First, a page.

EAST LANSING, Mich. -- Young women in America are often told not to settle for a man who makes them anything less than 100 percent happy. But a new study has found that settling for "Mr. Pretty Good" is a better evolutionary strategy than holding out for Mr. Right.
Michigan State University researchers found that human nature contains a strong element of risk aversion -- that is, a tendency to take the safest bet when stakes are high. This encouraged primitive humans to settle for a currently available mate, since waiting for something better to come along increased the risk that the human might never mate at all.
"Primitive humans were likely forced to bet on whether or not they could find a better mate," said Chris Adami, MSU professor of microbiology and molecular genetics and co-author of the paper.
"They could either choose to mate with the first, potentially inferior, companion and risk inferior offspring, or they could wait for Mr. or Ms. Perfect to come around," he said. "If they chose to wait, they risk never mating."
And it seems that this impulse is very much alive today.
Adami and his co-author Arend Hintze, MSU research associate, used a computational model to trace risk-taking behaviors through thousands of generations of evolution with digital organisms. These organisms were programmed to make bets in high-payoff gambles, which reflect the life-altering decisions that natural organisms must make, as for example choosing a mate.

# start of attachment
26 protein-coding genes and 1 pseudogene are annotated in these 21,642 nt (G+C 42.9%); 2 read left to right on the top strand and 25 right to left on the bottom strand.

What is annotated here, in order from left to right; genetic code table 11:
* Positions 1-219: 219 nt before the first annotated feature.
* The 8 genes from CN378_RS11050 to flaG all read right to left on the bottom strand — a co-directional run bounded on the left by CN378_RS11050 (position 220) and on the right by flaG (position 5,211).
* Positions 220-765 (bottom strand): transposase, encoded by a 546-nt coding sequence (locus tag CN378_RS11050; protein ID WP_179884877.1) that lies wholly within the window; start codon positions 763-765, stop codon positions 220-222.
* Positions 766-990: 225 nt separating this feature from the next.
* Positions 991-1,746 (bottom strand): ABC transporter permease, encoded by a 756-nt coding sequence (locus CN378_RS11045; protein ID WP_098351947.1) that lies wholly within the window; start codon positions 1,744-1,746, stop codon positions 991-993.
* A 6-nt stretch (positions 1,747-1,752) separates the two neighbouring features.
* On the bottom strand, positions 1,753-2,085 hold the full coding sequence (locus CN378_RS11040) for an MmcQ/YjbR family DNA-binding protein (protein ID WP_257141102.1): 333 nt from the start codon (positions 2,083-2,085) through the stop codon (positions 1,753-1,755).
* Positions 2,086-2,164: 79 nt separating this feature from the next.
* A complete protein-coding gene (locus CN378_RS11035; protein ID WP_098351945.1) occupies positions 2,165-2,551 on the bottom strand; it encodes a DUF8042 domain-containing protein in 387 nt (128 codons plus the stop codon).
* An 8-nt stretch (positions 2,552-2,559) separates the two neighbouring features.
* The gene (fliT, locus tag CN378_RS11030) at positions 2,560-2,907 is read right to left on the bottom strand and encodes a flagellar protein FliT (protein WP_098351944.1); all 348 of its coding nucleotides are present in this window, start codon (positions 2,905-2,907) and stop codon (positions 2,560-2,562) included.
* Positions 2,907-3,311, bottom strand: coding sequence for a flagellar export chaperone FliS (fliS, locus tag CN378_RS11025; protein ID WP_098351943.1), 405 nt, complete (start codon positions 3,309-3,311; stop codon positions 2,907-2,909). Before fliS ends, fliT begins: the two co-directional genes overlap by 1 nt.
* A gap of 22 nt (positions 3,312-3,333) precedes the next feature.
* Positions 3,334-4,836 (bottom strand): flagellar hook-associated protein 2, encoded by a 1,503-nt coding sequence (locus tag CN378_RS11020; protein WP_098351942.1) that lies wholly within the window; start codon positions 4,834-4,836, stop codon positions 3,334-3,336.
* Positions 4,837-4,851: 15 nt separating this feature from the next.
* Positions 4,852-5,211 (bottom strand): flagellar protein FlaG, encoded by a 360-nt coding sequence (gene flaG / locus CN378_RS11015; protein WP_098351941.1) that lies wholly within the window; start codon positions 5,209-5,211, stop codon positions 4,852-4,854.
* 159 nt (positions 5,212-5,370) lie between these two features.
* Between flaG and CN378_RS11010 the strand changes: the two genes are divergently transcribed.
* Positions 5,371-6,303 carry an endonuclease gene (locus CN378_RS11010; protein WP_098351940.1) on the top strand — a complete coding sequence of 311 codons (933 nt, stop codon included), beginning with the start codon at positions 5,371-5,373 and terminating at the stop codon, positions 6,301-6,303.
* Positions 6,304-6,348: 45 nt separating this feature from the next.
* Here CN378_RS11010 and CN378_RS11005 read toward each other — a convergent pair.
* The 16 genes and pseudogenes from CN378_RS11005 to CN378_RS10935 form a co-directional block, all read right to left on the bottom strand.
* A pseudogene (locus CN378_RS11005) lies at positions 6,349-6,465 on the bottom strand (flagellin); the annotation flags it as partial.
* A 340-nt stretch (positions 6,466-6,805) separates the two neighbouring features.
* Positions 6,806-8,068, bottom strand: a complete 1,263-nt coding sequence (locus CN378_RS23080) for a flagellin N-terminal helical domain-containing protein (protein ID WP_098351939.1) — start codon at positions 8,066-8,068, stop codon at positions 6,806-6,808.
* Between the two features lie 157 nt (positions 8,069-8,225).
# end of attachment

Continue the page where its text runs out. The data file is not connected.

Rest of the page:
"An individual might hold out to find the perfect mate but run the risk of coming up empty and leaving no progeny," Adami said. "Settling early for the sure bet gives you an evolutionary advantage, if living in a small group."
Their findings: How risk averse we are correlates to the size of the group in which we were raised. If reared in a small group -- fewer than 150 people -- we tend to be much more risk averse than those who were part of a larger community.
It turns out that primitive humans lived in smaller groups of about 150 individuals.
"We found that it is really the group size, not the total population size, which matters in the evolution of risk aversion," Hintze said.
However, not everyone develops the same aversion to risk. The study also found that evolution doesn't prefer one single, optimal way of dealing with risk, but instead allows for a range of less, and sometimes more-risky, behaviors to evolve.
"We do not all evolve to be the same," Adami said. "Evolution creates a diversity in our acceptance of risk, so you see some people who are more likely to take bigger risks than others. We see the same phenomenon in our simulations."